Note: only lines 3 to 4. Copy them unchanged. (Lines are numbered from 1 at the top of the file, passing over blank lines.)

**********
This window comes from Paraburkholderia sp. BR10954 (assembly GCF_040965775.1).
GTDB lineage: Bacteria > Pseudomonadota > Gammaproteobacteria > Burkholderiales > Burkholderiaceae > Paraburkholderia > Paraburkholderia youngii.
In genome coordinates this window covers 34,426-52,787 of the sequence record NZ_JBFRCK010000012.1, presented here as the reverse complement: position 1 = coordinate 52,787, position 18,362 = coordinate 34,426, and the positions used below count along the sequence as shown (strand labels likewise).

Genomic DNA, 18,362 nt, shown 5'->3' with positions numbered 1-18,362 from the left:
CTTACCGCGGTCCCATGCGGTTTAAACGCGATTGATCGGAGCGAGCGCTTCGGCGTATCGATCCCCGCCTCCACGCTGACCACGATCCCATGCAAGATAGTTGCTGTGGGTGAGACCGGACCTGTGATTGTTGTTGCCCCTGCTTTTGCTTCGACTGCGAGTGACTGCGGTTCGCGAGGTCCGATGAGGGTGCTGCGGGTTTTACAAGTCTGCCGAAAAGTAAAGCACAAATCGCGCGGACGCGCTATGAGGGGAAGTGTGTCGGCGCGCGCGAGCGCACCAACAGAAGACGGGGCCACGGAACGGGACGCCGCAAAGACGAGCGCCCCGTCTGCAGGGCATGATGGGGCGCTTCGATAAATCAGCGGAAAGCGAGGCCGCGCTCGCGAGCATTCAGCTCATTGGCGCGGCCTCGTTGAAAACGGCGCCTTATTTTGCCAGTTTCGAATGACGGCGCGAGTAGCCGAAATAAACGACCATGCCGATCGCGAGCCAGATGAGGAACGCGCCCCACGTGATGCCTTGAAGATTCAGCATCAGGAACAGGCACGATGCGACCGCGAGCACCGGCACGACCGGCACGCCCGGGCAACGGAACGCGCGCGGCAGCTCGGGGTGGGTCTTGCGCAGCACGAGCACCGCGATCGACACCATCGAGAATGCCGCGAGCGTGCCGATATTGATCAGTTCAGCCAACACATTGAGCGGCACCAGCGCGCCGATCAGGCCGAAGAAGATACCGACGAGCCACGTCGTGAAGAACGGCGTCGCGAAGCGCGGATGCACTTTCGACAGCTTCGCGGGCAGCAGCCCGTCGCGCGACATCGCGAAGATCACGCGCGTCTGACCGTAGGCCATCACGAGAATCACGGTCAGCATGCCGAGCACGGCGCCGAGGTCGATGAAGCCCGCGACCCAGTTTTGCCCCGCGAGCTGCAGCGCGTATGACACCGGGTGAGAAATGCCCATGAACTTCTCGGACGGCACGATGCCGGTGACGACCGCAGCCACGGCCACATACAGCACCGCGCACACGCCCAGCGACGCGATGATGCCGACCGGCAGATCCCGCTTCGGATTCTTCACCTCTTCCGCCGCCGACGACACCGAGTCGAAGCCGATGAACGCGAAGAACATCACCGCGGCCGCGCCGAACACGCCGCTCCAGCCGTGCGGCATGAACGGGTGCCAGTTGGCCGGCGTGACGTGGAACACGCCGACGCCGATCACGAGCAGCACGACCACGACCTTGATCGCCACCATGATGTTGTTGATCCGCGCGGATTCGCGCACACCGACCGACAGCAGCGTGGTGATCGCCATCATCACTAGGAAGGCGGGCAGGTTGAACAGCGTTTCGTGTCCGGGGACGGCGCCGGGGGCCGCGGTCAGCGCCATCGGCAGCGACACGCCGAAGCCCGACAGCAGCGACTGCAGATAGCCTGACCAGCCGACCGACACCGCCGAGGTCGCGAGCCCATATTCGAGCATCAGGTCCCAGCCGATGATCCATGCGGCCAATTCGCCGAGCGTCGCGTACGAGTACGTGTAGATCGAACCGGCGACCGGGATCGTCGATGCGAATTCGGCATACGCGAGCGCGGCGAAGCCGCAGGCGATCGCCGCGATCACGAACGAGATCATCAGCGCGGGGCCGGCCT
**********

In genome coordinates this window covers 34,426-52,787 of the sequence record NZ_JBFRCK010000012.1, presented here as the reverse complement: position 1 = coordinate 52,787, position 18,362 = coordinate 34,426, and the positions used below count along the sequence as shown (strand labels likewise).

Genomic DNA, 18,362 nt, shown 5'->3' with positions numbered 1-18,362 from the left: